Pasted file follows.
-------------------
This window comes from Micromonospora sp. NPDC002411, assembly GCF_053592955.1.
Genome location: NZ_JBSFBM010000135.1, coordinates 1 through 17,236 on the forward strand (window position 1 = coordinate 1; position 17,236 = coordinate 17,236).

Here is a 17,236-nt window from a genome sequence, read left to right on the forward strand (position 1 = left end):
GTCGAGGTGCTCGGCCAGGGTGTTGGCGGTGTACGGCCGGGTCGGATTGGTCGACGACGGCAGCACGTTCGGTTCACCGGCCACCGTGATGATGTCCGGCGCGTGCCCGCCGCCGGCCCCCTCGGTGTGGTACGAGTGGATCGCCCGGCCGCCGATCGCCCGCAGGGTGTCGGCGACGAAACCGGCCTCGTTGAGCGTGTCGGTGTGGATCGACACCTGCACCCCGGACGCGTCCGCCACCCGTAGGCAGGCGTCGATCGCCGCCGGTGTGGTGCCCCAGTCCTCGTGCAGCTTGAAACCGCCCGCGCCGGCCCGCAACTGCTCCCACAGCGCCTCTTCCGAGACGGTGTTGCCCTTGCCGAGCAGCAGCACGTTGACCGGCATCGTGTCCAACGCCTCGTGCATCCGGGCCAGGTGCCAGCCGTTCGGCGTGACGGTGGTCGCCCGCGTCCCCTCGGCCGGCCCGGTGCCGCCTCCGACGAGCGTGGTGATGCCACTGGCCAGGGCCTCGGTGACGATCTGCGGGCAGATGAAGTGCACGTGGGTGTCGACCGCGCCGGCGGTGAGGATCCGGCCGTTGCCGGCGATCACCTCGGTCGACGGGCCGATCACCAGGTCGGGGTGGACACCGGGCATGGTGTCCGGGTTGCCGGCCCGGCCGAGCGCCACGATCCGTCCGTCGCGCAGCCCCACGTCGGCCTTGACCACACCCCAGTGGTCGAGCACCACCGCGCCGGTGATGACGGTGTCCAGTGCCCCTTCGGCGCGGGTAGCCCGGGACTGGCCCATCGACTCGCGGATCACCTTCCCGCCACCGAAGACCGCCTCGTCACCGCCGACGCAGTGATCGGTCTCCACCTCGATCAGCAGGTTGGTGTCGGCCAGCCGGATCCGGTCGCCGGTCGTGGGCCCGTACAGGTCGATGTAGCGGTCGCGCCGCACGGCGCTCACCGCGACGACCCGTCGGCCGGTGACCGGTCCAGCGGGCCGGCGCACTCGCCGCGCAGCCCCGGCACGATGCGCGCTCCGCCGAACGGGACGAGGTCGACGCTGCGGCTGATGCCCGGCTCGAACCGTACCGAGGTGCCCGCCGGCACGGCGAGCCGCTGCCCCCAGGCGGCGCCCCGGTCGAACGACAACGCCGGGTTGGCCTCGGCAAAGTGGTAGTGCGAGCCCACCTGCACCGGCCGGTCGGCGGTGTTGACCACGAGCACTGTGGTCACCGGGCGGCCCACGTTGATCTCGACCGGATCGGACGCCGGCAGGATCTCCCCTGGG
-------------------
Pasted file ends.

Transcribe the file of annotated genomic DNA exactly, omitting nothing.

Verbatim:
This window comes from Micromonospora sp. NPDC002411, assembly GCF_053592955.1.
Genome location: NZ_JBSFBM010000135.1, coordinates 1 through 17,236 on the forward strand (window position 1 = coordinate 1; position 17,236 = coordinate 17,236).

Here is a 17,236-nt window from a genome sequence, read left to right on the forward strand (position 1 = left end):
GTCGAGGTGCTCGGCCAGGGTGTTGGCGGTGTACGGCCGGGTCGGATTGGTCGACGACGGCAGCACGTTCGGTTCACCGGCCACCGTGATGATGTCCGGCGCGTGCCCGCCGCCGGCCCCCTCGGTGTGGTACGAGTGGATCGCCCGGCCGCCGATCGCCCGCAGGGTGTCGGCGACGAAACCGGCCTCGTTGAGCGTGTCGGTGTGGATCGACACCTGCACCCCGGACGCGTCCGCCACCCGTAGGCAGGCGTCGATCGCCGCCGGTGTGGTGCCCCAGTCCTCGTGCAGCTTGAAACCGCCCGCGCCGGCCCGCAACTGCTCCCACAGCGCCTCTTCCGAGACGGTGTTGCCCTTGCCGAGCAGCAGCACGTTGACCGGCATCGTGTCCAACGCCTCGTGCATCCGGGCCAGGTGCCAGCCGTTCGGCGTGACGGTGGTCGCCCGCGTCCCCTCGGCCGGCCCGGTGCCGCCTCCGACGAGCGTGGTGATGCCACTGGCCAGGGCCTCGGTGACGATCTGCGGGCAGATGAAGTGCACGTGGGTGTCGACCGCGCCGGCGGTGAGGATCCGGCCGTTGCCGGCGATCACCTCGGTCGACGGGCCGATCACCAGGTCGGGGTGGACACCGGGCATGGTGTCCGGGTTGCCGGCCCGGCCGAGCGCCACGATCCGTCCGTCGCGCAGCCCCACGTCGGCCTTGACCACACCCCAGTGGTCGAGCACCACCGCGCCGGTGATGACGGTGTCCAGTGCCCCTTCGGCGCGGGTAGCCCGGGACTGGCCCATCGACTCGCGGATCACCTTCCCGCCACCGAAGACCGCCTCGTCACCGCCGACGCAGTGATCGGTCTCCACCTCGATCAGCAGGTTGGTGTCGGCCAGCCGGATCCGGTCGCCGGTCGTGGGCCCGTACAGGTCGATGTAGCGGTCGCGCCGCACGGCGCTCACCGCGACGACCCGTCGGCCGGTGACCGGTCCAGCGGGCCGGCGCACTCGCCGCGCAGCCCCGGCACGATGCGCGCTCCGCCGAACGGGACGAGGTCGACGCTGCGGCTGATGCCCGGCTCGAACCGTACCGAGGTGCCCGCCGGCACGGCGAGCCGCTGCCCCCAGGCGGCGCCCCGGTCGAACGACAACGCCGGGTTGGCCTCGGCAAAGTGGTAGTGCGAGCCCACCTGCACCGGCCGGTCGGCGGTGTTGACCACGAGCACTGTGGTCACCGGGCGGCCCACGTTGATCTCGACCGGATCGGACGCCGGCAGGATCTCCCCTGGG